[Date Prev][Date Next][Thread Prev][Thread Next][Date Index][Thread Index]
summary to post requesting a sine wave generation program
I am posting a summary to my earlier request for a program running under
Windows '9x/2000/NT for generating sine waves. I would like to thank those
who wrote directly to the list and those who e-mail me privately. Please
take note that I shall summarize only the latter messages.
================== begin of summary ========================================
John Ffitch <firstname.lastname@example.org> said that Csound can generate
sine waves (and much else); runs of Windows (and everything else) and
Mark Huckvale <M.Huckvale@ucl.ac.uk> says that his ESynth program
(http://www.phon.ucl.ac.uk/resource/sfs/esynth.htm) is a free
Windows program for demonstrating and learning about
harmonic analysis/synthesis. Here is the blurb:
"ESynth is a program designed to explain the harmonic analysis and
synthesis of signals. With ESynth you can create signals by adding together
individual sinusoidal waveforms (sinewaves) and study the resulting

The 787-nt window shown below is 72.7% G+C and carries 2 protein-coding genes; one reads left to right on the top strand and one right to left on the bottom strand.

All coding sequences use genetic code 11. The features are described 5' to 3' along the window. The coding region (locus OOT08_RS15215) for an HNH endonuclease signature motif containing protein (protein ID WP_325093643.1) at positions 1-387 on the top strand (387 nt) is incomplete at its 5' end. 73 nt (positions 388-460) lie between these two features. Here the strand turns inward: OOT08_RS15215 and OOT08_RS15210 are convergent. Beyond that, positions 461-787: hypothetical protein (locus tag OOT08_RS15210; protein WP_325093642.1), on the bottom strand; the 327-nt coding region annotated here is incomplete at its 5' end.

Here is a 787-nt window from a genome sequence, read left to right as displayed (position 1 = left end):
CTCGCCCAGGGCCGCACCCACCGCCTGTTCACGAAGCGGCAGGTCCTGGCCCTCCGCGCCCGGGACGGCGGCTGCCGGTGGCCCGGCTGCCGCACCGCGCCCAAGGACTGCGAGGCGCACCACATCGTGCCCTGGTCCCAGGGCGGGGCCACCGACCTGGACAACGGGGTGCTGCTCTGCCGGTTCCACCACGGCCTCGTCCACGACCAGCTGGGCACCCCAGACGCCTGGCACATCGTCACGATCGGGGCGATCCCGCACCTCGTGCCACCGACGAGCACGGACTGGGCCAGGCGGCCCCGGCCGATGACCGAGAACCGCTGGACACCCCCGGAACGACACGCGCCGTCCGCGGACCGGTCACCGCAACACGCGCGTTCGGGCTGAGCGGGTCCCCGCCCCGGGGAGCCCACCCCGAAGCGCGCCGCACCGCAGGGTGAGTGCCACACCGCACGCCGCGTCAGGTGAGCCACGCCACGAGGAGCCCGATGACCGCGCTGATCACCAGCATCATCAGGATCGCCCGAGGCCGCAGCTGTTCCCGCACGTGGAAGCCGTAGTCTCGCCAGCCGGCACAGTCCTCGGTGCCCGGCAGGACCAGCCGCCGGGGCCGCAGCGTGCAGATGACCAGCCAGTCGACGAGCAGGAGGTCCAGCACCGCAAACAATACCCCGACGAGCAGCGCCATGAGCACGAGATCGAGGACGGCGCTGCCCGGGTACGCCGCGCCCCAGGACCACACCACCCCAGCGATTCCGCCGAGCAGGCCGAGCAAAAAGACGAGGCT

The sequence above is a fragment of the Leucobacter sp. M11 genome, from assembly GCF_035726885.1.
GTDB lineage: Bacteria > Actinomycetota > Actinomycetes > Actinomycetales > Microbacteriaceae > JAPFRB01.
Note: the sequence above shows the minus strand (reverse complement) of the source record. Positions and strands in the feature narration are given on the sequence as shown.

waveform and spectrum. You can also perform an analysis of an input
waveform, to see how a given sound can be represented in terms of a
sum of sinewaves."
Jayaganesh Swaminathan <email@example.com> wrote a Matlab program
for generating sine waves. He can make available the .m file.
Clemens Kuhn <firstname.lastname@example.org> suggests
Graeme Moffat <email@example.com> says that he uses three programs for
sine wave generation. His first choice is usually Matlab 6.5 using the
wavwrite function, but he'll also use
either Audacity (open source, http://audacity.sourceforge.net/) or Adobe
Audition when the need arises. The latter two can generate sound at
anything up to 24-bit, 96 kHz resolution in a very straightforward manner.
Audacity is probably the best for simplicity and low cost.
================== end of summary ========================================
Defence R&D Canada - Toronto (formerly DCIEM)
1133 Sheppard Avenue West
P.O. Box 2000
phone: (416) 635-2033; CSN: 634-2033
fax: (416) 635-2013
Note: As of April 1, 2002, DCIEM's name has changed to Defence R&D
Canada - Toronto. The official short form is DRDC Toronto.